But why should we listen to the testimony of drunkards, who never were worthy of trust in concerns even of the least importance, in opposition to the known services of the general? Their frothy discourse proceeds but from the vapours and foam of wine : for men in their cups will arrogate to themselves that which they never heard of till it was done. The conversion of some great persons is, uncharitably enough, attributed to the happy revolution in his majesty's affairs ; but this could not be the case with the general, who began and concluded this great affair. Surely, his loyalty did not spring from his actions, but his actions from his loyalty.

To ascribe, as some do, the Restoration, which was under debate for years, and took months to execute, to the blind operations of chance, were to deny the divinity, and, like the fate of the Stoics, keep the world ever at a peradventure. To assert that the general took any suggestions from his brother, is to shew an entire ignorance of the characters of the two men. It is an easy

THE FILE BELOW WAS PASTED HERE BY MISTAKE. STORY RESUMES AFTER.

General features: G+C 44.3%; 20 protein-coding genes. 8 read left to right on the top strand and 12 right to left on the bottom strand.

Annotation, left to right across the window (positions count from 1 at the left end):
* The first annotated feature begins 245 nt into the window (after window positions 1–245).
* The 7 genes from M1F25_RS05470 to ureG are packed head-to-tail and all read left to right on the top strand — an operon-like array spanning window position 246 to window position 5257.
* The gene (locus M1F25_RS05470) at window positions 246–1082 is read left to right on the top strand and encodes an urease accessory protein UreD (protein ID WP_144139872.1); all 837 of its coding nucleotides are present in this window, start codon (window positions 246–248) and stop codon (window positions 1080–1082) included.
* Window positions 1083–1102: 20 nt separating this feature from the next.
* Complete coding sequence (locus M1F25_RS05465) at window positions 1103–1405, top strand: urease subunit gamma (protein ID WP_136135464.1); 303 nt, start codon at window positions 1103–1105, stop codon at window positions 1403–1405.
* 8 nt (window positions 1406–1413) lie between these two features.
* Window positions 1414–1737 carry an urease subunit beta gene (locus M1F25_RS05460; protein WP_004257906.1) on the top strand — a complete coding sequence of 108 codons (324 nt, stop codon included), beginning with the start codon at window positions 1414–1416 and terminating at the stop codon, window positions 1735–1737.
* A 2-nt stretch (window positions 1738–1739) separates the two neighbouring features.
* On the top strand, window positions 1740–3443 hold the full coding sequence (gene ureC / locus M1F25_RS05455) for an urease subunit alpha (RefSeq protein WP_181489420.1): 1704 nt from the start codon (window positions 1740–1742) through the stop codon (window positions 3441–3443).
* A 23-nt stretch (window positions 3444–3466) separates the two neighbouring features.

task to collect matter for defamation, even in the case of men the most reserved, for when a victim is to be offered up, any hedge will supply sticks for kindling the fire. The general, by his situation, was exposed to censure much more than other men, for it reduced him to the necessity of disobliging all factions in turn. The pretended purchasers of land, the officers of the disbanded army, dependants who laid claims to rewards on the score of imaginary services, and the poor royalists themselves, not over well pleased at the great favour he enjoyed, all united to assail his reputation, and revenge with their tongues the loss of their hopes. But